Abstract

Introduction: Tumor angiogenesis is gaining importance in hematological malignancies; it is balanced by many known and unknown positive and negative angiogenic factors. However, studies related to the prognostic significance of angiogenic factors and lymphoproliferative diseases are limited compared to solid tumors. This is a single institution study evaluating the prognostic impact of serum Endostatin, VEGF, and bFGF in non-Hodgkin’s lymphoma (NHL).

Patients and methods: Pretreatment serum level of Endostatin (S-Endostatin), VEGF (S-VEGF), and bFGF (S-bFGF) were measured by Enzyme-Linked Immunoabsorbant Assay (ELISA) on 136 NHL patients: 82 patients (60%) had aggressive NHL (diffuse large B cell lymphoma [DLBCL] or other aggressive non-DLBCL) and 54 patients (40%) had indolent lymphomas (follicular lymphoma [FL] or other indolent non-FL). For each angiogenic factor, univariate progression-free survival (PFS) and overall survival (OS) analyses were performed according to the quartiles of the distribution of serum level values. Each of the analyses was aimed to detect a trend between prognosis and the serum level of the angiogenic factor. Eight prognostic groups were defined according to the type of NHL and the prognostic indexes (International Prognostic Index [IPI] for DLBCL and aggressive non-DLBCL, and Follicular International Prognostic Index [FLIPI] for FL). Survival analyses stratified on the prognostic group were used to test the independent prognostic value of each angiogenic factor. Survival curves were compared with logrank tests. Distributions of serum level values were compared with Kruskal-Wallis tests. The median follow-up was 78 months.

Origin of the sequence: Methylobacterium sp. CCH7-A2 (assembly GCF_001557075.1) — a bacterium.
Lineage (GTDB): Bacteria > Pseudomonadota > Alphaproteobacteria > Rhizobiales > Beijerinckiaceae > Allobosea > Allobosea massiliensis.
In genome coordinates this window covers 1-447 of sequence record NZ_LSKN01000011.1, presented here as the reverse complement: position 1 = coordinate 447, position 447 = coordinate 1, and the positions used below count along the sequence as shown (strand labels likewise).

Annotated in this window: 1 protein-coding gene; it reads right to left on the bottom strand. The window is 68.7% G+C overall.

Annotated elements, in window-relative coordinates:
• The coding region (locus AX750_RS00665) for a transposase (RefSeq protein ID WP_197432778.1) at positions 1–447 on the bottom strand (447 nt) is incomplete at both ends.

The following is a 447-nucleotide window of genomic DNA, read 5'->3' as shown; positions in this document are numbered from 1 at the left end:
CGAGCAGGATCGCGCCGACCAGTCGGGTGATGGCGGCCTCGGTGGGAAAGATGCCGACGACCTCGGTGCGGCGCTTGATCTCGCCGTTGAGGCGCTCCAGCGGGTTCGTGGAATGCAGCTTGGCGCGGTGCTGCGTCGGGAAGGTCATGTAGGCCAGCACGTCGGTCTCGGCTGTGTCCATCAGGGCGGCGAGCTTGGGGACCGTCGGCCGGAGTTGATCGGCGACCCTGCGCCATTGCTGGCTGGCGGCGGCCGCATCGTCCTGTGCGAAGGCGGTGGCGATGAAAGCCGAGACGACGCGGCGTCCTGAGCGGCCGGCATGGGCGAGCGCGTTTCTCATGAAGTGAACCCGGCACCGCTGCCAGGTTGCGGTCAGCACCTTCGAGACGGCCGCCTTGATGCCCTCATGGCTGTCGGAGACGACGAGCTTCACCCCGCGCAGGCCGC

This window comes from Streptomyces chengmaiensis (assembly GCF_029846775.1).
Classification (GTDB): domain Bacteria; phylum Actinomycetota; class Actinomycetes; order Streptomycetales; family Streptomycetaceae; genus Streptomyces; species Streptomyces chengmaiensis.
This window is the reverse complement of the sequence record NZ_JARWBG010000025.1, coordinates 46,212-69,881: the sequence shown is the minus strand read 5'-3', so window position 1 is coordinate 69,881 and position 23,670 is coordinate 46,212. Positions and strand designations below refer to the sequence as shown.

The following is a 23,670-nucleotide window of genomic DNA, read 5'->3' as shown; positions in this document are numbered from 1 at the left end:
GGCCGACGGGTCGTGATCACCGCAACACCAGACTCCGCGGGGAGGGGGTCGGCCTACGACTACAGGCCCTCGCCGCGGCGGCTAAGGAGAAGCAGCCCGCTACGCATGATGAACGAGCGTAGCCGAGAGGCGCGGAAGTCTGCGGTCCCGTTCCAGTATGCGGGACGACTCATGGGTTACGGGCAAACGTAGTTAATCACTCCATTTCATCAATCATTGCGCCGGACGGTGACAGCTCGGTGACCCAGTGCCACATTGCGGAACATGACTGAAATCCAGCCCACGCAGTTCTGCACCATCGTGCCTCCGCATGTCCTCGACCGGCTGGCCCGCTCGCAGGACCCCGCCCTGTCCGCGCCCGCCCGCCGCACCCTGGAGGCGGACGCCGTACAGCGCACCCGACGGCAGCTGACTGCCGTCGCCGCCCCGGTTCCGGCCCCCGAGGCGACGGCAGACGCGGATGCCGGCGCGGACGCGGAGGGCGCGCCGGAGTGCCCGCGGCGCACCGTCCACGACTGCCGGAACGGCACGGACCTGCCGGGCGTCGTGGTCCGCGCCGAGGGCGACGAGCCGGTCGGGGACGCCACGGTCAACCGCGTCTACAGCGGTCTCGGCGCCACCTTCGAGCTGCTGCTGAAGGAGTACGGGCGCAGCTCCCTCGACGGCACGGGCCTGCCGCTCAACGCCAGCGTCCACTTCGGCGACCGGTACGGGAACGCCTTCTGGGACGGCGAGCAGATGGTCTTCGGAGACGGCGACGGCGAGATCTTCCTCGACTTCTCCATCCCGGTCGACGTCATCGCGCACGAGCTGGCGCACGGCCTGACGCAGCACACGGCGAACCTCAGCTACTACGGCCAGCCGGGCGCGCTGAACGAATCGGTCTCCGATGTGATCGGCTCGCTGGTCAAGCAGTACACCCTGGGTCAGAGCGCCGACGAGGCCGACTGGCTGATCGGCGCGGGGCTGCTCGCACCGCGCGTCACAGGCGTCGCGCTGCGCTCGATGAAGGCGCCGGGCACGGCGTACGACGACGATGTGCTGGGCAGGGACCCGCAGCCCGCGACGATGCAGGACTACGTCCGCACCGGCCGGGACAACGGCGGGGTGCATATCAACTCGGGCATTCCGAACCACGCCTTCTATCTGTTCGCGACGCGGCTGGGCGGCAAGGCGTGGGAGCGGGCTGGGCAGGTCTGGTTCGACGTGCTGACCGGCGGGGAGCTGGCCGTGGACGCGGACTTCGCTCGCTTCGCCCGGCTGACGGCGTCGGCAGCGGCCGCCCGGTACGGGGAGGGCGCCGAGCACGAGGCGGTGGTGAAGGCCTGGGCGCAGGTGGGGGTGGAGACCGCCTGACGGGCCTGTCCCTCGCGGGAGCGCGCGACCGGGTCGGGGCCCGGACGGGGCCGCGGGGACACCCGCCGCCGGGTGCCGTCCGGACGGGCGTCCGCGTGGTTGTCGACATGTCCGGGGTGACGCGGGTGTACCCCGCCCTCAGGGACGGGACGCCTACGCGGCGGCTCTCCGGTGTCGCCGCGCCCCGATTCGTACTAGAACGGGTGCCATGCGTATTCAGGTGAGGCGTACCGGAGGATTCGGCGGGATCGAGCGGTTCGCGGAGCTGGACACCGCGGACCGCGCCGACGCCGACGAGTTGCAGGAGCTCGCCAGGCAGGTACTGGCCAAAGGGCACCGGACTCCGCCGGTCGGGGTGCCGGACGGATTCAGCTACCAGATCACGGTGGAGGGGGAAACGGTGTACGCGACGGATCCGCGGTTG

Results: Pretreatment angiogenic serum levels were not significantly different between all categories of NHL, except for VEGF level, which was slightly higher in the aggressive group compared to the indolent group (666 pg/ml vs. 465 pg/ml; p=0.03). Low S-Endostatin and high S-VEGF at diagnosis were associated with poor PFS (p=0.002 and p=10−4 respectively) and poor OS (p=0.04 and p=10−6 respectively). Patients with S-Endostatin within the lowest quartile had only 29% PFS and 49% OS in contrast to a 67% PFS and 82% OS among patients with Endostatin within the highest quartile. Similarly, patients with S-VEGF within the highest quartile had only 20% PFS and 26% OS in contrast to a 70% PFS and 85% OS among patients with VEGF within the lowest quartile. The VEGF/Endostatin ratio was used to combine the results from S-VEGF and S-Endostatin. The 4 groups corresponding to the quartiles of the distribution of VEGF/Endostatin ratio had different OS and PFS (p<10−6 for both); PFS and OS were respectively 15% and 16% for patients from the highest quartile VEGF/Endostatin ratio and 79% and 84% for those from the lowest quartile Figure 1. The independent prognostic impact of S-Endostatin, S-VEGF and VEGF/Endostatin ratio remained significant on PFS (p=0.0003, p=0.001 and p<10−6 respectively) and OS (p=0.01, p=10−4 and p<10−6 respectively) after stratification on the prognostic group. We did not find any relation between pretreatment S-bFGF and prognosis in our patients.

Conclusion: Our results showed that pretreatment serum levels of VEGF and Endostatin are significantly related to outcome in NHL patients; the higher the VEGF/Endostatin ratio is, the poorer the prognosis. A better understanding of angiogenesis in lymphoproliferative diseases is mandatory in order to develop new anti-angiogenic targeted therapeutic agents that can change the outcome of these patients.

Disclosures: No relevant conflicts of interest to declare.

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